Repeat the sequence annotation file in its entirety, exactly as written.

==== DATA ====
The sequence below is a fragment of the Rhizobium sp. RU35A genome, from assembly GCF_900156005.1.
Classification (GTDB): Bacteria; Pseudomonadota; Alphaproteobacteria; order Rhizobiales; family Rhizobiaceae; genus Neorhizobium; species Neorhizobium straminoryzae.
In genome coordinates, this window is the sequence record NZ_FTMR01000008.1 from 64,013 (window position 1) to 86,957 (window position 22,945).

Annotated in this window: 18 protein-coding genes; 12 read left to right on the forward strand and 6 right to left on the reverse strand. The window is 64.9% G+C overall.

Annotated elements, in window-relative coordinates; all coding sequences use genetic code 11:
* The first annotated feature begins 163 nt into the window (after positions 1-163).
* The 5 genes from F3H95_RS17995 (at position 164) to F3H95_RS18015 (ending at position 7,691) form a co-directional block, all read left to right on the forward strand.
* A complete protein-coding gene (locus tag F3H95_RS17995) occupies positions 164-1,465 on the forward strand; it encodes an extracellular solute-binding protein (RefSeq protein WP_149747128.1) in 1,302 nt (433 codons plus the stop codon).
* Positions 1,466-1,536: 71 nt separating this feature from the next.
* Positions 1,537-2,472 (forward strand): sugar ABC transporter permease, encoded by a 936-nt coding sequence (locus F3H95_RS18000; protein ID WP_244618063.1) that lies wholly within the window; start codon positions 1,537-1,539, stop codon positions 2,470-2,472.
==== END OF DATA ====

The sequence below is a fragment of the Rhizobium sp. RU35A genome, from assembly GCF_900156005.1.
Classification (GTDB): Bacteria; Pseudomonadota; Alphaproteobacteria; order Rhizobiales; family Rhizobiaceae; genus Neorhizobium; species Neorhizobium straminoryzae.
In genome coordinates, this window is the sequence record NZ_FTMR01000008.1 from 64,013 (window position 1) to 86,957 (window position 22,945).

Annotated in this window: 18 protein-coding genes; 12 read left to right on the forward strand and 6 right to left on the reverse strand. The window is 64.9% G+C overall.

Annotated elements, in window-relative coordinates; all coding sequences use genetic code 11:
* The first annotated feature begins 163 nt into the window (after positions 1-163).
* The 5 genes from F3H95_RS17995 (at position 164) to F3H95_RS18015 (ending at position 7,691) form a co-directional block, all read left to right on the forward strand.
* A complete protein-coding gene (locus tag F3H95_RS17995) occupies positions 164-1,465 on the forward strand; it encodes an extracellular solute-binding protein (RefSeq protein WP_149747128.1) in 1,302 nt (433 codons plus the stop codon).
* Positions 1,466-1,536: 71 nt separating this feature from the next.
* Positions 1,537-2,472 (forward strand): sugar ABC transporter permease, encoded by a 936-nt coding sequence (locus F3H95_RS18000; protein ID WP_244618063.1) that lies wholly within the window; start codon positions 1,537-1,539, stop codon positions 2,470-2,472.